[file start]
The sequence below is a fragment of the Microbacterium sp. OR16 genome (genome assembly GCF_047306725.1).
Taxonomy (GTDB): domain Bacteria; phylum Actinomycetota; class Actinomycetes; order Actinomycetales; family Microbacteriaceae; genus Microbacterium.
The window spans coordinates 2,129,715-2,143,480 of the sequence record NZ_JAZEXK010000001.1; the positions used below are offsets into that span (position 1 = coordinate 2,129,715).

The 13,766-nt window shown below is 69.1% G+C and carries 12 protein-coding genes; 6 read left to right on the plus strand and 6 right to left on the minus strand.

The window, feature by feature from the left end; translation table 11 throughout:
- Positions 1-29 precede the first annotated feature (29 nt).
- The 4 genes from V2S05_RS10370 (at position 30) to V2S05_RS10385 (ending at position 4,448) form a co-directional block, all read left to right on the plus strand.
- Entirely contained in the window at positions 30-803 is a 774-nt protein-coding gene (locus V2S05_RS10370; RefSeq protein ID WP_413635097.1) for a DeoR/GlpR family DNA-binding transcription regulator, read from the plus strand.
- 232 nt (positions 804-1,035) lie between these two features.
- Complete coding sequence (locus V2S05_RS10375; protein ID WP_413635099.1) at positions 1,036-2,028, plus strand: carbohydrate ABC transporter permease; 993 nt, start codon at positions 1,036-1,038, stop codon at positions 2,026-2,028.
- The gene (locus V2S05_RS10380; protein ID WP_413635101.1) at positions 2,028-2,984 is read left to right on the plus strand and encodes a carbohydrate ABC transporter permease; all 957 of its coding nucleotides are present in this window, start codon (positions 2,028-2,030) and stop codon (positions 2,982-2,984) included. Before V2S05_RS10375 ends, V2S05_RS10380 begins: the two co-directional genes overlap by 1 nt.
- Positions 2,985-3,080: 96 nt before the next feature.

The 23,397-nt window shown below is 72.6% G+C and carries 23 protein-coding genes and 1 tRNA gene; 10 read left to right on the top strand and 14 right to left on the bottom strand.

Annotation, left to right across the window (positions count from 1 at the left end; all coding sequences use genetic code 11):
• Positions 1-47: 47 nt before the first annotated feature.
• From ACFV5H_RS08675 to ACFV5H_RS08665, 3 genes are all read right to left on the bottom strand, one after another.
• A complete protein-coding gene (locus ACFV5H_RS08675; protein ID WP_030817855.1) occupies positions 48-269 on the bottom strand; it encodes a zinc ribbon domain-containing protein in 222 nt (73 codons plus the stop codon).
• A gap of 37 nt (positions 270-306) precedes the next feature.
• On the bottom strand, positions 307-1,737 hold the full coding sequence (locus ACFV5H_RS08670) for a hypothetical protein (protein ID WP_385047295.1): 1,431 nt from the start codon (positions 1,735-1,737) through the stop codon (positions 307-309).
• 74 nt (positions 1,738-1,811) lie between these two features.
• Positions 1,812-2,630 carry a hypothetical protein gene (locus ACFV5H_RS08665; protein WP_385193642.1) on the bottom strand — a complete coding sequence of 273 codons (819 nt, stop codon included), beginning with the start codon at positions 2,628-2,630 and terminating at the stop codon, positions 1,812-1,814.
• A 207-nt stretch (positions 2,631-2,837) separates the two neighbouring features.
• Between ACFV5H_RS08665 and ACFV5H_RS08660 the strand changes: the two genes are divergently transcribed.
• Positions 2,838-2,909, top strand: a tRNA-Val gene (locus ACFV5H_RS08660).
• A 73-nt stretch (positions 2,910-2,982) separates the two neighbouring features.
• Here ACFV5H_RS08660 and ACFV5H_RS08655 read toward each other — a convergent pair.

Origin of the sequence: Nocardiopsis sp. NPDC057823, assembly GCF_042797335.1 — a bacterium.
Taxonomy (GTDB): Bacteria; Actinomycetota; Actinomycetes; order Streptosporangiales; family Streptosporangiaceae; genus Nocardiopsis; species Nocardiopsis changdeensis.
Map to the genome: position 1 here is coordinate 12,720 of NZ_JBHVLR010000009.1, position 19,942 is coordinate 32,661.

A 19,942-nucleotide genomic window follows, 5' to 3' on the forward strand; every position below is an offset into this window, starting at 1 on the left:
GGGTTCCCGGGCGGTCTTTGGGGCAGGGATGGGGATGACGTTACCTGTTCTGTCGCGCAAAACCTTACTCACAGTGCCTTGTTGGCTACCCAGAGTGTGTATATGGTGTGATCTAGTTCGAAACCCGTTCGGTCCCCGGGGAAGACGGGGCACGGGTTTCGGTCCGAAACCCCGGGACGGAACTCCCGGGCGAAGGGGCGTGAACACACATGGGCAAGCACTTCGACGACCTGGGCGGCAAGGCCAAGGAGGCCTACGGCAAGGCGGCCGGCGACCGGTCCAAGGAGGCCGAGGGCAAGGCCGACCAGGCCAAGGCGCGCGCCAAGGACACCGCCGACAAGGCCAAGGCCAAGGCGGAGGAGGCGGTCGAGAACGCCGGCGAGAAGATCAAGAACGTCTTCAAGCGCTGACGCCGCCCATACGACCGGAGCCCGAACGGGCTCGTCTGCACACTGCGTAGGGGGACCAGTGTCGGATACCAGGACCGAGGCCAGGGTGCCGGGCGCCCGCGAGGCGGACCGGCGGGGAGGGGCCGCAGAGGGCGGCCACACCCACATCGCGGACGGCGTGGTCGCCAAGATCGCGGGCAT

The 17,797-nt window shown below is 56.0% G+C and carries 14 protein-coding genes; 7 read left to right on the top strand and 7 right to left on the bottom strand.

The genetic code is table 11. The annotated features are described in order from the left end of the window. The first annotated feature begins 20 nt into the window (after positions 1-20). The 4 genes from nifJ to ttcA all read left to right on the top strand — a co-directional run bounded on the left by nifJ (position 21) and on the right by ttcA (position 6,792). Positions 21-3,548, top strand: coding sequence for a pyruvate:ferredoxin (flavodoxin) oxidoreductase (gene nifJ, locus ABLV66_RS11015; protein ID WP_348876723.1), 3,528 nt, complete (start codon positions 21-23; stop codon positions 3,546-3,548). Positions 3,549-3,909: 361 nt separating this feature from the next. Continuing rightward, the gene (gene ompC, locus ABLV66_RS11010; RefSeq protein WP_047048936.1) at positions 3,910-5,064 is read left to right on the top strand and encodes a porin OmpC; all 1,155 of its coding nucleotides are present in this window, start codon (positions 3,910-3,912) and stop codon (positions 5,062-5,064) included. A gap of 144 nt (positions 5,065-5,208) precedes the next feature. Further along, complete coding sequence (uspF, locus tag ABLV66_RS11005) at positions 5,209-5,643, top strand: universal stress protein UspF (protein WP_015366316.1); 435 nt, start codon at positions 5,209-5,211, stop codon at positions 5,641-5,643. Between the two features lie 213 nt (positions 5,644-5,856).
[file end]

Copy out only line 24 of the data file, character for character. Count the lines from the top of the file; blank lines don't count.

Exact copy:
• Positions 2,838-2,909, top strand: a tRNA-Val gene (locus ACFV5H_RS08660).